That meteoric ascension rested on many achievements, but infusing it all was a transformation of the culture and commitment to greatness guided by Bill’s vision and resolve. “There had been long-standing faculty collaborations across campus between the pharmacy school and other schools, but less inside the school,” says Dean Angela Kashuba. “Dean Campbell brought more intentionality to interdisciplinary collaborations within the School. I believe Bill’s efforts started the School on the path of innovation.”

Bill’s academic path began at Oregon State University, where pharmacy education, reflective of the time, consisted of “memorization of largely irrelevant material.” Which incensed Bill, and after a stint stewing in community pharmacy, he was encouraged  by his classmate, Karen Allen (now wife, Karen Campbell), to blaze a trail to change pharmacy education. So Bill completed a masters and doctorate in pharmaceutical science at OSU and Purdue University, respectively, then returned to OSU to join the pharmacy faculty. Next was University of Washington, where he became a department chair, followed by deanship of Auburn University’s pharmacy school.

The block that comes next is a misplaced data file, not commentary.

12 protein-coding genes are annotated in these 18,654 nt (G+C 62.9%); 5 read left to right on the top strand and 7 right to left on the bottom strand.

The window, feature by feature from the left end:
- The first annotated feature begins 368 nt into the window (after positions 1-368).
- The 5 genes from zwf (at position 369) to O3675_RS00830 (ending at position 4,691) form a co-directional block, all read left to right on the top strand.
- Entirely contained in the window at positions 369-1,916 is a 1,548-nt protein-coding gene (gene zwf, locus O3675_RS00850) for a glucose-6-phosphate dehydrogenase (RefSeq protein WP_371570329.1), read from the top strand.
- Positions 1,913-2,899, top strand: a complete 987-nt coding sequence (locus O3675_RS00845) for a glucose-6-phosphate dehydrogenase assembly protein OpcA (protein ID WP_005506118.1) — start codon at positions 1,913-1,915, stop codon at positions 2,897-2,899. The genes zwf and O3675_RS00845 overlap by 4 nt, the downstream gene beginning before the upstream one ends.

Each were good fits for a time, Bill says, but not “perfect” like Carolina. “If you want to be in a university that has a mission to serve people that’s more than just words on paper, then the University of North Carolina is the gold standard.” Bill wasn’t looking to leave Auburn, but his dean at Washington counseled: “they need you and you need them.” Among the School’s needs, Bill says, were “a couple of glaring, glaring things”:

  • Renovation of Beard Hall, “which was a relic.” The School had for years “struggled to get priority for capital construction funds to build a new school.” Under Bill’s leadership, renovation secured priority from the Legislature.